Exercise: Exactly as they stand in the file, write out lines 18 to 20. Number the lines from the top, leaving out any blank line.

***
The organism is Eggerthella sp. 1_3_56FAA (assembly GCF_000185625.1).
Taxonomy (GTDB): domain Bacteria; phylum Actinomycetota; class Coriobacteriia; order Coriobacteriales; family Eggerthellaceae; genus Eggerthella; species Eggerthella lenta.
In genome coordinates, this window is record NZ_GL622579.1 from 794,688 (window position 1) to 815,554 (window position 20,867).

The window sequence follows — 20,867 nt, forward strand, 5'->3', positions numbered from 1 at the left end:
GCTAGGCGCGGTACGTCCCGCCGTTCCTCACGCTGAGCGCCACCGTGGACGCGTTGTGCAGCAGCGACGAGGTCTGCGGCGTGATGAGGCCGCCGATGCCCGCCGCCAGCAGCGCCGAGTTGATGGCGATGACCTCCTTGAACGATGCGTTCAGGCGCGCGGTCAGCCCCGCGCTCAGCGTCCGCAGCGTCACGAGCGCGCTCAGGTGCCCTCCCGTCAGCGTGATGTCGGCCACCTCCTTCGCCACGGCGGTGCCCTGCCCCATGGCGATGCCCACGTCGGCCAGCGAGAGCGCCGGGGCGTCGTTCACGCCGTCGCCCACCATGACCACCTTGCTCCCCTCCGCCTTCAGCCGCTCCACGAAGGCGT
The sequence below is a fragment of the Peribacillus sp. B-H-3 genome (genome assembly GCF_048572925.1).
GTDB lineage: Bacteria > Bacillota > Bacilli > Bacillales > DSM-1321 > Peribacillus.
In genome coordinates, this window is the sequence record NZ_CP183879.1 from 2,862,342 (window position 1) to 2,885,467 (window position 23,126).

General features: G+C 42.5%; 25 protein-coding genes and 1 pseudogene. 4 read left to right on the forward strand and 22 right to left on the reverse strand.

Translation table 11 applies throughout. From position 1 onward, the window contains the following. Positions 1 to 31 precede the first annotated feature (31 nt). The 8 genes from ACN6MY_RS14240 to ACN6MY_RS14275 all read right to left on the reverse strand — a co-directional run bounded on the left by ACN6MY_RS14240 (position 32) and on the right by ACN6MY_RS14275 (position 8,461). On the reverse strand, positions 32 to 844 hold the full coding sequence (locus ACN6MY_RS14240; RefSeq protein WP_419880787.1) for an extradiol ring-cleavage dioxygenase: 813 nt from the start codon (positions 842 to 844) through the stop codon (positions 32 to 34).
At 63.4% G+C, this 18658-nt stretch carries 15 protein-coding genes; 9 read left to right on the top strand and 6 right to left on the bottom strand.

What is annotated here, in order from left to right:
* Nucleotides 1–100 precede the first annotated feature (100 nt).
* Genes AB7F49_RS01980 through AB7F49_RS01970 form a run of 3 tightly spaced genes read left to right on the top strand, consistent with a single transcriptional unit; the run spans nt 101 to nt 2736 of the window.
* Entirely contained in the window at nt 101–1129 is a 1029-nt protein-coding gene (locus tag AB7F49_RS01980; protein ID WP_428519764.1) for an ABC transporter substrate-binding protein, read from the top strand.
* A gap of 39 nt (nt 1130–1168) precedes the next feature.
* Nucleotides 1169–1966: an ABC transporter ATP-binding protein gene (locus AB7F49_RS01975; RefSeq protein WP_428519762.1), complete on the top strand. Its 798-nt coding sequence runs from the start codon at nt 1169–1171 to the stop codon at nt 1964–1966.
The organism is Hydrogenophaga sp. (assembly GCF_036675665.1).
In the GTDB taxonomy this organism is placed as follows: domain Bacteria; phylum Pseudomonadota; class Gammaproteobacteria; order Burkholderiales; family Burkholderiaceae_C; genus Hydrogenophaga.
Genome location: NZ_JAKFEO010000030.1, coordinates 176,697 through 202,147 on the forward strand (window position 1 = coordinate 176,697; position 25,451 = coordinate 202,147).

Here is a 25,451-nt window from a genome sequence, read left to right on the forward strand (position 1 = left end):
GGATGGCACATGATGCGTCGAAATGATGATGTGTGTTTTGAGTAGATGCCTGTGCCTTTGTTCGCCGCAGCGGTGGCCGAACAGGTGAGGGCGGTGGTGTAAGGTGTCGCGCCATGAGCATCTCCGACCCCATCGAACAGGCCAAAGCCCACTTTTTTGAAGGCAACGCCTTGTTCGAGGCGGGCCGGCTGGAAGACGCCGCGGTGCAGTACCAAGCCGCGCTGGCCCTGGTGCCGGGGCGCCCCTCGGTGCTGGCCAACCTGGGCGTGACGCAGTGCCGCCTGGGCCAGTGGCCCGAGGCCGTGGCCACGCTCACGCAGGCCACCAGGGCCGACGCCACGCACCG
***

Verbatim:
The organism is Hydrogenophaga sp. (assembly GCF_036675665.1).
In the GTDB taxonomy this organism is placed as follows: domain Bacteria; phylum Pseudomonadota; class Gammaproteobacteria; order Burkholderiales; family Burkholderiaceae_C; genus Hydrogenophaga.
Genome location: NZ_JAKFEO010000030.1, coordinates 176,697 through 202,147 on the forward strand (window position 1 = coordinate 176,697; position 25,451 = coordinate 202,147).